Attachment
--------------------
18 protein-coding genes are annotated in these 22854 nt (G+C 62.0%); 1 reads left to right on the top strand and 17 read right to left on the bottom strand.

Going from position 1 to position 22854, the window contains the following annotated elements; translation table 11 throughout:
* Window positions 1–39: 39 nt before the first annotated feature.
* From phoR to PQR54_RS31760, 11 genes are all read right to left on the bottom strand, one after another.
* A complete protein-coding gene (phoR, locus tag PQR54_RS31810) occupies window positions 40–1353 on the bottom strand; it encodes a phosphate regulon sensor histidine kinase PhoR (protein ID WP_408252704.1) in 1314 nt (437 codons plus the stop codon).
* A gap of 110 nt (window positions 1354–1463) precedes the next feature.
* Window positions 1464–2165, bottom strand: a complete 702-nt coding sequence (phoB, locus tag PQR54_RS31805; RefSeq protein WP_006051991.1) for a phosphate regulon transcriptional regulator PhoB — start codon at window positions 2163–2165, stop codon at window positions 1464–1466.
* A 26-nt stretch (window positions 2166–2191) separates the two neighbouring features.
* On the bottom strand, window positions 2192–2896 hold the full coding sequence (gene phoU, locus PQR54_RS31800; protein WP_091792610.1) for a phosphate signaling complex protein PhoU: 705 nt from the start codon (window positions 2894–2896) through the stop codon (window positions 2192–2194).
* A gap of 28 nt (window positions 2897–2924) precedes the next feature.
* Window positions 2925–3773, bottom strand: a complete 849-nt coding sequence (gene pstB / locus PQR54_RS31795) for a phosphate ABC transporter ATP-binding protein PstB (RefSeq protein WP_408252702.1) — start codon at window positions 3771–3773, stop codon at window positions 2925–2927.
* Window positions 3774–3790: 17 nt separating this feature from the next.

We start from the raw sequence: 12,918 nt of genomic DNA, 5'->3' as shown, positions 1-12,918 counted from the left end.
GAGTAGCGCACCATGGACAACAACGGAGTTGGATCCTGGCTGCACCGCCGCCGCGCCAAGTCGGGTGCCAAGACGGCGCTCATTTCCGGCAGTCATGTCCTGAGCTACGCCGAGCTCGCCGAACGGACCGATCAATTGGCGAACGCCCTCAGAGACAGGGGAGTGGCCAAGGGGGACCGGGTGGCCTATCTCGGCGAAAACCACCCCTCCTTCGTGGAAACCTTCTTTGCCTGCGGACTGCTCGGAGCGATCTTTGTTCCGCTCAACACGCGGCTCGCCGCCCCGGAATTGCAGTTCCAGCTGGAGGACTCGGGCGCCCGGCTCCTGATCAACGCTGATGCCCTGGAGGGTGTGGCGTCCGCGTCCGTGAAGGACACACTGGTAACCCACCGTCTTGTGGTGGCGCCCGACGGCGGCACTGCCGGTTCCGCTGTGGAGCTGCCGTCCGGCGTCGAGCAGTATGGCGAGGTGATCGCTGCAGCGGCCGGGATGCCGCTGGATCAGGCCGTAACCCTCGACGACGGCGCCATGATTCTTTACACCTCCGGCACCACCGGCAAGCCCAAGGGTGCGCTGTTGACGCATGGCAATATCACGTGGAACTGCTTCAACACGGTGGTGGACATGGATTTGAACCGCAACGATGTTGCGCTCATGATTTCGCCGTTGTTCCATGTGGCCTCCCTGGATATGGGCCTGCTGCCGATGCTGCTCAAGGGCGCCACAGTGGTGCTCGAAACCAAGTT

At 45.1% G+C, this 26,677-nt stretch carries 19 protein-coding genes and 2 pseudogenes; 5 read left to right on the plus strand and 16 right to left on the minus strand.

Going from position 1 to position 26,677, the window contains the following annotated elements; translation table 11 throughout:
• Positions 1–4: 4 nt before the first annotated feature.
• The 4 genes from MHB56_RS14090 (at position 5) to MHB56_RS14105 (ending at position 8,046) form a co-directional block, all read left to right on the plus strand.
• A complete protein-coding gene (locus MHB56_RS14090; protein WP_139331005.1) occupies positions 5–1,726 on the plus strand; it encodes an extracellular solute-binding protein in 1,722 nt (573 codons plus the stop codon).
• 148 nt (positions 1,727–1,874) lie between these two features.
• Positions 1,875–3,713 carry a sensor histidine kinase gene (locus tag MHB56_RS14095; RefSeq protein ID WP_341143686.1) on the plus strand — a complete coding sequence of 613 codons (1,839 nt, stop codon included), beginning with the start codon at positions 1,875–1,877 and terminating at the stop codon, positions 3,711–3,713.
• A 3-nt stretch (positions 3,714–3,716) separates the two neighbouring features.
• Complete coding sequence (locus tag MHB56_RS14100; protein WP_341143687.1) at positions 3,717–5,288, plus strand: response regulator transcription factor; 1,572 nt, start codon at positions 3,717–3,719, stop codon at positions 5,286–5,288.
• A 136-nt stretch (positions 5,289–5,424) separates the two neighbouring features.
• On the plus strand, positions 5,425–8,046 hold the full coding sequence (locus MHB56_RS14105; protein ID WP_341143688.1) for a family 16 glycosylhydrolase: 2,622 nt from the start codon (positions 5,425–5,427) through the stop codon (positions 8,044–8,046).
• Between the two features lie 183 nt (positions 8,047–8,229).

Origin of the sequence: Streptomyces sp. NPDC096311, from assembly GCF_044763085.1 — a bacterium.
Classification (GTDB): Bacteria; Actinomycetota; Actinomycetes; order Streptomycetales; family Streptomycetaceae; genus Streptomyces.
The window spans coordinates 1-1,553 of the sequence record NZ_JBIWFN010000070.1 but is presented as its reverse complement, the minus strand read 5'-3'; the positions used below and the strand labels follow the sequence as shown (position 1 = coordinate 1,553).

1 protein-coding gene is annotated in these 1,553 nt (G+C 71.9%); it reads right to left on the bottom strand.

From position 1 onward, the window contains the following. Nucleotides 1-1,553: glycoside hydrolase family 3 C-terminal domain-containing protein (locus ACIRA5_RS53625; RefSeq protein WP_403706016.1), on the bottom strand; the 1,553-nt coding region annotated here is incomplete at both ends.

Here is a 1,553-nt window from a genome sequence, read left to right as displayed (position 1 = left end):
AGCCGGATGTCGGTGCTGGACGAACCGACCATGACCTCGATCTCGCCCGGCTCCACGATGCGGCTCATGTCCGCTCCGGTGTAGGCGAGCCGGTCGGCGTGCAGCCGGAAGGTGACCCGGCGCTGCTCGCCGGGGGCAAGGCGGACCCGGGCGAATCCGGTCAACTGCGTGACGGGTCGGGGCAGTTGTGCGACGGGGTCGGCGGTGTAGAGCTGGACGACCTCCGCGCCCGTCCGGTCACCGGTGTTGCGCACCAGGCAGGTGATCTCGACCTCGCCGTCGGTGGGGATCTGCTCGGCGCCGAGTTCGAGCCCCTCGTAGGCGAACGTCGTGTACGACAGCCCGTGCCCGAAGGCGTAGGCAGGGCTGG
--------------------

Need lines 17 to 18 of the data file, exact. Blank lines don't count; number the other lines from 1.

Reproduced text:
• Positions 1–4: 4 nt before the first annotated feature.
• The 4 genes from MHB56_RS14090 (at position 5) to MHB56_RS14105 (ending at position 8,046) form a co-directional block, all read left to right on the plus strand.